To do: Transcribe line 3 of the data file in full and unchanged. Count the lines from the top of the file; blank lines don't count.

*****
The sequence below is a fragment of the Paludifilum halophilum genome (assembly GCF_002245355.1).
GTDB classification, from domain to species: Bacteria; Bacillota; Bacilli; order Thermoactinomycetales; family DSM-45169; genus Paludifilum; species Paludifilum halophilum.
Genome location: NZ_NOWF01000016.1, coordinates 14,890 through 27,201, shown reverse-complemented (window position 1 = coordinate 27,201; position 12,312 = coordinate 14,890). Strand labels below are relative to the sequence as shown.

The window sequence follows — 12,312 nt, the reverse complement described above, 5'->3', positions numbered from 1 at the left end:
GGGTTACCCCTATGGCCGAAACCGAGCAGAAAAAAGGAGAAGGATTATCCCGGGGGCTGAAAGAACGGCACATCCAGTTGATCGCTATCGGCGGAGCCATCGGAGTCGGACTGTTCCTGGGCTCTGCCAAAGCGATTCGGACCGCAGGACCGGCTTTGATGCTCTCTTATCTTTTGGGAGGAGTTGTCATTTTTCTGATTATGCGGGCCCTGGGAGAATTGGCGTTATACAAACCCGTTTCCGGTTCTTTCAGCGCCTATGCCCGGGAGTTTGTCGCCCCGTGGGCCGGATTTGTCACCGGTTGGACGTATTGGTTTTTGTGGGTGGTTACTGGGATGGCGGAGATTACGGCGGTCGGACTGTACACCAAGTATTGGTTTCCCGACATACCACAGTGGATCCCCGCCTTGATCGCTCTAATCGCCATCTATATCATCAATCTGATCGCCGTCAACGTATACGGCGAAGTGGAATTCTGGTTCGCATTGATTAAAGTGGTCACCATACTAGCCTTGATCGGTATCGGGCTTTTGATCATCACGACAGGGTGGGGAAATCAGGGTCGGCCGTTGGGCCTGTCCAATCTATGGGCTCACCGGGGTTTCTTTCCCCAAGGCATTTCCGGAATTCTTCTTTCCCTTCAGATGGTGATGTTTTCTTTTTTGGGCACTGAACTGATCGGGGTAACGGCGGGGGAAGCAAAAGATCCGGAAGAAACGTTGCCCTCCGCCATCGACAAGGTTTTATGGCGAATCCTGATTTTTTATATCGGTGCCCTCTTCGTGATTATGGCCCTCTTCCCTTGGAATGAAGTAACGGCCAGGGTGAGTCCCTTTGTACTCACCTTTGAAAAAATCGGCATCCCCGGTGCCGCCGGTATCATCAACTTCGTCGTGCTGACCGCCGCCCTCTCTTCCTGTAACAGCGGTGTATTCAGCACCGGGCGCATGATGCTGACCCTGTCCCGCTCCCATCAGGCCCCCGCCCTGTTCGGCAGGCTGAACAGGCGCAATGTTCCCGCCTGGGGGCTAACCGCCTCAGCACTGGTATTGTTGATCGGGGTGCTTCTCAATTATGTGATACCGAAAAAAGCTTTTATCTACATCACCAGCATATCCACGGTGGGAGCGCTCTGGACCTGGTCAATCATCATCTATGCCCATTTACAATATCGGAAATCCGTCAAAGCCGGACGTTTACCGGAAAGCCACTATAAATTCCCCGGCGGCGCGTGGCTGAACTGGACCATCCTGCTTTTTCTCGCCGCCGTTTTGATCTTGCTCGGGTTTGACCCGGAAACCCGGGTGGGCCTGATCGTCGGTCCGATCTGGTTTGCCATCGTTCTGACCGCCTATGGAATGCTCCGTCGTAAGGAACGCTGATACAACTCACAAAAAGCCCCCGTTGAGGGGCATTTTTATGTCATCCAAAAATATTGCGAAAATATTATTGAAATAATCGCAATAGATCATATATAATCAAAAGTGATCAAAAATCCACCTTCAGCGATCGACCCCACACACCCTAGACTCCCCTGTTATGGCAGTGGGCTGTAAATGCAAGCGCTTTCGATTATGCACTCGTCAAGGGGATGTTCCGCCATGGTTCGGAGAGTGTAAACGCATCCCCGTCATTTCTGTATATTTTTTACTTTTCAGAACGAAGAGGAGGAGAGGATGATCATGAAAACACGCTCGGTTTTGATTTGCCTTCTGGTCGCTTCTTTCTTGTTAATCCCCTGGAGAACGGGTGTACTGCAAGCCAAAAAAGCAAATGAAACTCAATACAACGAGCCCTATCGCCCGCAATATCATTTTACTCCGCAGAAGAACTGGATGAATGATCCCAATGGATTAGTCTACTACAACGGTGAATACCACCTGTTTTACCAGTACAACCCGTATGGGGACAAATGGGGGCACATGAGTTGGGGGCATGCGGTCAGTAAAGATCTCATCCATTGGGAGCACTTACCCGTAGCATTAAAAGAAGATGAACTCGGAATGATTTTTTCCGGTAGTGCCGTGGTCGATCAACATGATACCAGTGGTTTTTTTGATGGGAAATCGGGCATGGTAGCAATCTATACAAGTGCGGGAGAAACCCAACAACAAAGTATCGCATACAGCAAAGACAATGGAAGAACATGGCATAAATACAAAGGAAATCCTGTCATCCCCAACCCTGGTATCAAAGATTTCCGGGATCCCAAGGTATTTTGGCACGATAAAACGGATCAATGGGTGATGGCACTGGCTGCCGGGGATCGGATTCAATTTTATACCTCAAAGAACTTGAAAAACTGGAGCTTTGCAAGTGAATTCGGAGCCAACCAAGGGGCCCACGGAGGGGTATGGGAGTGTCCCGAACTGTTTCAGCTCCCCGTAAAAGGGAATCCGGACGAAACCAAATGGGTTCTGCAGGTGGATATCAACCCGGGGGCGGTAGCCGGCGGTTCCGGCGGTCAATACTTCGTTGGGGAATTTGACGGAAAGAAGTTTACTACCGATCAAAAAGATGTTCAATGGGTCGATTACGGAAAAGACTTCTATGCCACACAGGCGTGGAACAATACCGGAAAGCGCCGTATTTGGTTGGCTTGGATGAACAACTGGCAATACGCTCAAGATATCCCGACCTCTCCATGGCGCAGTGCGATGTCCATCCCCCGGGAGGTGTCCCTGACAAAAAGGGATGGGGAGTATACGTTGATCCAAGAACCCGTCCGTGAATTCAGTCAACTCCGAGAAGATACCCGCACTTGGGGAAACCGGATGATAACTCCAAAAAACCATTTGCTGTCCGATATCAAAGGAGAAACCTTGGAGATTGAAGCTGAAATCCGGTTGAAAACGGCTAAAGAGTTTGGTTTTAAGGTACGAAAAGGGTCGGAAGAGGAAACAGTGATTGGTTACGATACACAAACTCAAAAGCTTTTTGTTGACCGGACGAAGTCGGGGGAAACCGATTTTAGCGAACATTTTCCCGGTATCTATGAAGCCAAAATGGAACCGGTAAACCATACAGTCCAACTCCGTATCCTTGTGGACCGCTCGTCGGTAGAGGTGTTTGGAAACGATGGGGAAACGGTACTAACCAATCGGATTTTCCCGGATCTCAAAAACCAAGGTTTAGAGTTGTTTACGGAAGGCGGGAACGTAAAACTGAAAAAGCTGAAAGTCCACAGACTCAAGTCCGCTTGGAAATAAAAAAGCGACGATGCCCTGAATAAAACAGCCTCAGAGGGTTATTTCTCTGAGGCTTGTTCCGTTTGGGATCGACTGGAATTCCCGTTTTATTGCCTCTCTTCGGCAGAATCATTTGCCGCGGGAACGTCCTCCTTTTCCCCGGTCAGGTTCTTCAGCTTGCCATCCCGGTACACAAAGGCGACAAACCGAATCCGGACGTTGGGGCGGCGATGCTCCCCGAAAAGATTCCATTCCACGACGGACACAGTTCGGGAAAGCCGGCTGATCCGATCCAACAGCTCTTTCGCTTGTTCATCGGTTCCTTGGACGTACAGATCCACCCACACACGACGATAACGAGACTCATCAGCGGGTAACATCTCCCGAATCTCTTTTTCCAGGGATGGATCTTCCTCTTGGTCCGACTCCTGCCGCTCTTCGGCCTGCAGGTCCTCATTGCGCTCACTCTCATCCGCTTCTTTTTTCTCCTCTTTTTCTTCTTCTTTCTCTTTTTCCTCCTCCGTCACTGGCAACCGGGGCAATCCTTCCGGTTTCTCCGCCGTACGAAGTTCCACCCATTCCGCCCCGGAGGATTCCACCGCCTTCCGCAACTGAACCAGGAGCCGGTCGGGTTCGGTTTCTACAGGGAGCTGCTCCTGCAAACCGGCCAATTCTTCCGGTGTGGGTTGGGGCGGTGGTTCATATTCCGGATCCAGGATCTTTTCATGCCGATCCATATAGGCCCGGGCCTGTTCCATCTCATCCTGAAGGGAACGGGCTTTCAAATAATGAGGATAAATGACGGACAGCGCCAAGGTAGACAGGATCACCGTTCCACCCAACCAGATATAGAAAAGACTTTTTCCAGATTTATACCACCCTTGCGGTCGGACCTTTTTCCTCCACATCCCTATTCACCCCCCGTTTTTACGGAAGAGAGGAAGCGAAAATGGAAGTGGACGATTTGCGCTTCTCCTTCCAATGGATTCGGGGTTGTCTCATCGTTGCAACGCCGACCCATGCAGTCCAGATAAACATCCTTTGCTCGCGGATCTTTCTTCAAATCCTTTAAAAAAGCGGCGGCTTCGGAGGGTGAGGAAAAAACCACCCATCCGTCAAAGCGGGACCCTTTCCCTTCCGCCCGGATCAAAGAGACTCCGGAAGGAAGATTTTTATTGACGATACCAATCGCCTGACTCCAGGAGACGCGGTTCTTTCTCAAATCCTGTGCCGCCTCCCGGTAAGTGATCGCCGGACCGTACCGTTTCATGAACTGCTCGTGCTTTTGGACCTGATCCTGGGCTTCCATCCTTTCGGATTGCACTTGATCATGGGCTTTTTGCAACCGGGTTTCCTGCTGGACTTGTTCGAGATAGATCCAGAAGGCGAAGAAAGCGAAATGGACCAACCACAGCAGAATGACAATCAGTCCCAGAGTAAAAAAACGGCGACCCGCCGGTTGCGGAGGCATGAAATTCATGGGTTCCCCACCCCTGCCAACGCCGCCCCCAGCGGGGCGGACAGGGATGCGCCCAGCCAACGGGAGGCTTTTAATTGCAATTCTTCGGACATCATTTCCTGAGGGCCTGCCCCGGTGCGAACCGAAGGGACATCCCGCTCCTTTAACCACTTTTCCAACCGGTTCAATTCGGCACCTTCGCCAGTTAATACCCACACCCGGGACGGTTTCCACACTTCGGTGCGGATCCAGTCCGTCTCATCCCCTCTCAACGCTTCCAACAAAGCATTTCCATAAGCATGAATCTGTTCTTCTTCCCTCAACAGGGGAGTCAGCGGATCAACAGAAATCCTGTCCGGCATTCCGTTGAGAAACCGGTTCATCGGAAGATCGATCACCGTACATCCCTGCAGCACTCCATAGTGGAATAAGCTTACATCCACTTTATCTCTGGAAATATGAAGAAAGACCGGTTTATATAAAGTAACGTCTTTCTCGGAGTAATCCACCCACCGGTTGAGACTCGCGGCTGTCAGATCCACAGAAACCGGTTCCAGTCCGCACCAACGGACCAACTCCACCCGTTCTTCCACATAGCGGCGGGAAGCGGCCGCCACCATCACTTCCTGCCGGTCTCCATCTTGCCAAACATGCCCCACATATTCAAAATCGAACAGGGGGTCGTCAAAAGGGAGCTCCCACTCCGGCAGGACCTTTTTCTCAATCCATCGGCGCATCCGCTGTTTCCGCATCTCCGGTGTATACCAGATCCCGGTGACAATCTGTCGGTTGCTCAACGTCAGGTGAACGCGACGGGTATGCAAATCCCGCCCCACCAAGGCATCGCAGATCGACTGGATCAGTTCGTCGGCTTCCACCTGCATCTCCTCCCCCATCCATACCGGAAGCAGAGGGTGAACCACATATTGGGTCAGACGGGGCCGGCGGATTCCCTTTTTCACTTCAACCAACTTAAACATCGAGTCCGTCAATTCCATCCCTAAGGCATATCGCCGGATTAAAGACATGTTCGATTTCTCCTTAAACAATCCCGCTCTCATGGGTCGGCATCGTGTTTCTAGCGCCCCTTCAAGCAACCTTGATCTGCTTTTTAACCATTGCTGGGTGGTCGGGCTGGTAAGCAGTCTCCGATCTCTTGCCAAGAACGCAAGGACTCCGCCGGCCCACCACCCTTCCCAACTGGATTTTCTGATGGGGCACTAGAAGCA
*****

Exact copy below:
Genome location: NZ_NOWF01000016.1, coordinates 14,890 through 27,201, shown reverse-complemented (window position 1 = coordinate 27,201; position 12,312 = coordinate 14,890). Strand labels below are relative to the sequence as shown.